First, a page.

Home » Brew Time » Kölsch: The Light & Refreshing Beer of Choice

Kölsch: The Light & Refreshing Beer of Choice

Summer is coming to a close this month and while we all might be leaning into cooler weather and darker, spicier brews, I have one more lighter beer to assist and accompany the soaking up of some that last bit of warm weather that we know we’ll all be missing come January – Kölsch.

Traditional brewhouse in Cologne, Germany

Kölsch is a hybrid beer meaning that it is warm-fermented with ale yeast in the vicinity of 60-68°F and then conditioned at lager temperatures of no more than 40°F, which produces a very light, straw-hued, delicately hopped beer with a very subtle malty sweetness, well-rounded body, and a mild to moderate bitterness. It is clean, crisp, extremely refreshing, and should be consumed at about 41°F – if consumed too cold, (ie. directly out of the fridge), it loses some of its gently intricate flavors. The ABV is also usually less than 5%.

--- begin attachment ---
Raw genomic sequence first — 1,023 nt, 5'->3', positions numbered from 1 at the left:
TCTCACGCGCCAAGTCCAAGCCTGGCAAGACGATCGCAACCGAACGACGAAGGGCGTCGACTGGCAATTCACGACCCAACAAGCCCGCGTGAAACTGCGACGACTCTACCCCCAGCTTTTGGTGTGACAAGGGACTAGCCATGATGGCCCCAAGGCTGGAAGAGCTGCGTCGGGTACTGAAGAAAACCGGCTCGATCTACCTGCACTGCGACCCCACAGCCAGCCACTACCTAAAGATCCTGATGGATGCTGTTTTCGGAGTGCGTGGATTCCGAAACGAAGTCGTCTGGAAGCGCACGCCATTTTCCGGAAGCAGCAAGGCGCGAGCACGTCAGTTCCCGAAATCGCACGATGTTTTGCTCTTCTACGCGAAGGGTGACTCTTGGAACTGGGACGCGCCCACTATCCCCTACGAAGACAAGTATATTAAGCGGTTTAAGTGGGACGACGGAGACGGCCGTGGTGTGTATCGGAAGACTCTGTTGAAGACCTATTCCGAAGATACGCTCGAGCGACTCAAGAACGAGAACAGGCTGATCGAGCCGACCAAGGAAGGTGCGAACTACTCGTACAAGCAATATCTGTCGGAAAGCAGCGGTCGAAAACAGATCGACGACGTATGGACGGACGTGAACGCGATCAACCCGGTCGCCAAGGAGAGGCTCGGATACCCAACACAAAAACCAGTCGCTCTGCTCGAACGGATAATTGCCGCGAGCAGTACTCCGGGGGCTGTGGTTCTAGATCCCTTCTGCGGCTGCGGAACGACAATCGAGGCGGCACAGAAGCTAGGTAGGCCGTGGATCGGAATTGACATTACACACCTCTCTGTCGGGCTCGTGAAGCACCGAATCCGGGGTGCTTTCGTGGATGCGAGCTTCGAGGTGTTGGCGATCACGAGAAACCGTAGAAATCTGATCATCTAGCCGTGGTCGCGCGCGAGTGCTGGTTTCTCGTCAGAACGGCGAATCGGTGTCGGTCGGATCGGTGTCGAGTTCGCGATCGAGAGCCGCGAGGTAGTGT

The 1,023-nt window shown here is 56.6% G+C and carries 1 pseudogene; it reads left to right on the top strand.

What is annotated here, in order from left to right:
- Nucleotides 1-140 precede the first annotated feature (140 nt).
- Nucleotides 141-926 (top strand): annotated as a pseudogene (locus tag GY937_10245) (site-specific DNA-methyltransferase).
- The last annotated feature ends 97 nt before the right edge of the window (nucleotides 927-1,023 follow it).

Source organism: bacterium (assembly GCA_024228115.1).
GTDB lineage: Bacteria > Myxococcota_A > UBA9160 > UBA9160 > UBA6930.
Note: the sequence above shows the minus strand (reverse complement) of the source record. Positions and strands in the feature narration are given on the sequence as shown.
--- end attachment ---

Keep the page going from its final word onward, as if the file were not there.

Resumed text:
Kölsch originates in Cologne (Köln), Germany, and has a history of being produced as far back as the early 1600s, but noted in writing as early as 1408. Throughout the next couple of hundred years, beer brewing in the region evolved and different styles of beer gave rise – golden pilsners, pale lagers, and altbiers, to name a few, and brewers in the region began to experiment. Initially, Kölsch wasn’t an actual style of beer, it was only a term used for a beer that was brewed in Cologne. However, by the early 1900s, Kölsch as we know it today was born out of said experimentation and became known on its own, as its own distinct style. And boy, oh boy, is the style strictly defined in the city of Cologne…